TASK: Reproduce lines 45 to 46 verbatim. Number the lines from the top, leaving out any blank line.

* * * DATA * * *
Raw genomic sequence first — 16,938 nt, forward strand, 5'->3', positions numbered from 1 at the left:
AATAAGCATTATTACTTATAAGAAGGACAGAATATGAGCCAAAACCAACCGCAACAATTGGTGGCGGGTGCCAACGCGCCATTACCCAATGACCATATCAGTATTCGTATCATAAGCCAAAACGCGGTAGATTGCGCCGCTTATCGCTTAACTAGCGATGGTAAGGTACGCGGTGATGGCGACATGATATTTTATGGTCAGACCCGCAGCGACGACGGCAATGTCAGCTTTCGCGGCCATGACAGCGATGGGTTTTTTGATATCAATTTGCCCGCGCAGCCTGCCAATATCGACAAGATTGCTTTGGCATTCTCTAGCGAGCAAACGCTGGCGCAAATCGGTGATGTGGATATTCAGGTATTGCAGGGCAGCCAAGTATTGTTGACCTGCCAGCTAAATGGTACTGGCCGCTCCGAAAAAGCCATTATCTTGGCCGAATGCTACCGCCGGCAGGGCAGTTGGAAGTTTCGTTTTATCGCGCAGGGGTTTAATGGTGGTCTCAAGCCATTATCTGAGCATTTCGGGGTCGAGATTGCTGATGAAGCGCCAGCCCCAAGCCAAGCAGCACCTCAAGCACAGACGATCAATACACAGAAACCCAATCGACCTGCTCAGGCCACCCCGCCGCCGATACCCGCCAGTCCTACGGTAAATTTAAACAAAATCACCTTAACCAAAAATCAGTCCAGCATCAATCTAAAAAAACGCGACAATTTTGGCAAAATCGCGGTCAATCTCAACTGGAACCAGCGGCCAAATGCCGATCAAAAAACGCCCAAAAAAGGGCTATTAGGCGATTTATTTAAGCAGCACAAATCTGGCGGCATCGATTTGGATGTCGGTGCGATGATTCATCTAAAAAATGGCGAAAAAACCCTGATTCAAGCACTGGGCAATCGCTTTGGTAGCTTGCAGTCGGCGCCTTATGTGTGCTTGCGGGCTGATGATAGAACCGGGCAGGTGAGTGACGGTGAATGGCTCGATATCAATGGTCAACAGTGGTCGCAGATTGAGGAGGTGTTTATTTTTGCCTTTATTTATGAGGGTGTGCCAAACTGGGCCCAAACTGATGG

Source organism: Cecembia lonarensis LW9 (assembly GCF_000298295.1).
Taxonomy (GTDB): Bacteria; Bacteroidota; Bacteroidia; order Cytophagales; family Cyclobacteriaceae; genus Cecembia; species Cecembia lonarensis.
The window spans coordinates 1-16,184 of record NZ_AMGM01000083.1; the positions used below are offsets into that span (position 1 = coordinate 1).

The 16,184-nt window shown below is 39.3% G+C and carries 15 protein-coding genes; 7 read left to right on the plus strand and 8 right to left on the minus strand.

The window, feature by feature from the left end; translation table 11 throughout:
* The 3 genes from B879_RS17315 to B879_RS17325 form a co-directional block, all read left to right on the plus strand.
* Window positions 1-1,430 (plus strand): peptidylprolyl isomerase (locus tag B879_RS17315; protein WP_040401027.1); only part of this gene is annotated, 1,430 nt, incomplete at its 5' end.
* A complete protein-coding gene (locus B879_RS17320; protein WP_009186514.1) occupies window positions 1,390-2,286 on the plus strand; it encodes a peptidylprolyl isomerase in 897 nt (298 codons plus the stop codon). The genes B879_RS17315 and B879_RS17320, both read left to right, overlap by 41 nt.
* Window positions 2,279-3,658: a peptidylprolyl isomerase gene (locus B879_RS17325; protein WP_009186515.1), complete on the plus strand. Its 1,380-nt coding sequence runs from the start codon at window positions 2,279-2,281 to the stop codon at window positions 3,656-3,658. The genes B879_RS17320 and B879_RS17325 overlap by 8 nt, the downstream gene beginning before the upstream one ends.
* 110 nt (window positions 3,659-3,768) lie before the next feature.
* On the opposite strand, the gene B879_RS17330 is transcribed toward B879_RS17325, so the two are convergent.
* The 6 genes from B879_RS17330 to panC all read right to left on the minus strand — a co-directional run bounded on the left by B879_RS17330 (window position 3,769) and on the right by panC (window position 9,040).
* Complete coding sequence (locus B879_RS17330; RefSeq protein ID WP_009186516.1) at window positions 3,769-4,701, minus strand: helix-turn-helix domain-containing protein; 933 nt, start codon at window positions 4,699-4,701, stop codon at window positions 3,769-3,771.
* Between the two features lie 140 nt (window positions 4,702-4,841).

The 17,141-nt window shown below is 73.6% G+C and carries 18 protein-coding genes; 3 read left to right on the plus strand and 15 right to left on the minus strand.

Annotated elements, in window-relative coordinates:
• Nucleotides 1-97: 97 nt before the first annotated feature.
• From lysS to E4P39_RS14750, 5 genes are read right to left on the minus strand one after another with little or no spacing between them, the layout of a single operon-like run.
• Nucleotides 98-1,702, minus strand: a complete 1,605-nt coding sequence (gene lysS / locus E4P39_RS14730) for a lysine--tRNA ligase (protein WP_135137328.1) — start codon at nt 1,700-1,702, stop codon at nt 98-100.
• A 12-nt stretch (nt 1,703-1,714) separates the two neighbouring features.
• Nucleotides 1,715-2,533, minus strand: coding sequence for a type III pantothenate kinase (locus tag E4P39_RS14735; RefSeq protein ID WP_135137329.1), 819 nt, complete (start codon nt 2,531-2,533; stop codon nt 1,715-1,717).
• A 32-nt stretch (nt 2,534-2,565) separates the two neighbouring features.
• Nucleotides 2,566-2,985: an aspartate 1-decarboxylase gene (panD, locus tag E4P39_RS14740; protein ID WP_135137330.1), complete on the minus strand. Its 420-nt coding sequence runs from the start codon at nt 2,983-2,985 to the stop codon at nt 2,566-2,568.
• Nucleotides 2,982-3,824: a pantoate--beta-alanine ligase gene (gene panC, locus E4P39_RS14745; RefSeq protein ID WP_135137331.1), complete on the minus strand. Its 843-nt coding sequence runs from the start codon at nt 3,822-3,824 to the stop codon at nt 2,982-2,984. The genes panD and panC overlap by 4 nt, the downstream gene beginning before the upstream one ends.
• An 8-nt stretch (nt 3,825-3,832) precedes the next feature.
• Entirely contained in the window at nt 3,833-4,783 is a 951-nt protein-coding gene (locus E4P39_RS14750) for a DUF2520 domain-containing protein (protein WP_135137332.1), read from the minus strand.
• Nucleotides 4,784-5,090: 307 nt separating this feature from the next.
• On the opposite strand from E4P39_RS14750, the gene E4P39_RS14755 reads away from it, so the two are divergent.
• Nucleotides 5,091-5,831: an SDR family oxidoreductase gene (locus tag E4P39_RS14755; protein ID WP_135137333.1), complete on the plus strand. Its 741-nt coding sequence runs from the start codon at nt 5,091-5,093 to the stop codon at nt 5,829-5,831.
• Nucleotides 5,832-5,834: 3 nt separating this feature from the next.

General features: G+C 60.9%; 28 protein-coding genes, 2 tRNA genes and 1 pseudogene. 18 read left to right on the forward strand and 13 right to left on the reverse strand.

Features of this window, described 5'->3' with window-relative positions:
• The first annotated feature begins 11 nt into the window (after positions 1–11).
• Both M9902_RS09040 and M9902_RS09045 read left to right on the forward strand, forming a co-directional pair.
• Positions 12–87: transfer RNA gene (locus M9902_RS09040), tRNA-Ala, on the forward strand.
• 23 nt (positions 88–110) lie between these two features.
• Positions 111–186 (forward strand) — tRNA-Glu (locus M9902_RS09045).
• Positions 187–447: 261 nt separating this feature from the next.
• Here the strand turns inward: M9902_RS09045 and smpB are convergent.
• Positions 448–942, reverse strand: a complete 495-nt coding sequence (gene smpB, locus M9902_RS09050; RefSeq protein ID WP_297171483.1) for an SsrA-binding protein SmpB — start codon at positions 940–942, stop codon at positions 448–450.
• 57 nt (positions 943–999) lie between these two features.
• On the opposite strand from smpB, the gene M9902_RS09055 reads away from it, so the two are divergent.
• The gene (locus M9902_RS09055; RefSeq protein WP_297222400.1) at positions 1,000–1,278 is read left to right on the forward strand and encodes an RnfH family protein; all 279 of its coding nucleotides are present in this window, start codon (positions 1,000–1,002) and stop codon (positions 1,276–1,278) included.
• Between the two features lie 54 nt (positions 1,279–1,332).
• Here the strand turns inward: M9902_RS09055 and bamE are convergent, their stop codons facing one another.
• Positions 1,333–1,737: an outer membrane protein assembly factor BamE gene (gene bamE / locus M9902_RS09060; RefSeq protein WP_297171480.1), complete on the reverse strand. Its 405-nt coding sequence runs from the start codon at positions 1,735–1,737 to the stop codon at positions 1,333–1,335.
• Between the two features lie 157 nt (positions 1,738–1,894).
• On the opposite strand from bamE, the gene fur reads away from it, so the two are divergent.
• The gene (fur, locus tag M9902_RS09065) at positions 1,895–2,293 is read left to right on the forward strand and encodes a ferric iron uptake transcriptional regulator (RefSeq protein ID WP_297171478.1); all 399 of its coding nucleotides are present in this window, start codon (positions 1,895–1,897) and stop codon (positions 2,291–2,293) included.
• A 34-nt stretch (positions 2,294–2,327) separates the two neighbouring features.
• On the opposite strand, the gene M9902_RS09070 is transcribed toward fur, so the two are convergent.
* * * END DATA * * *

• The gene (locus M9902_RS09055; RefSeq protein WP_297222400.1) at positions 1,000–1,278 is read left to right on the forward strand and encodes an RnfH family protein; all 279 of its coding nucleotides are present in this window, start codon (positions 1,000–1,002) and stop codon (positions 1,276–1,278) included.
• Between the two features lie 54 nt (positions 1,279–1,332).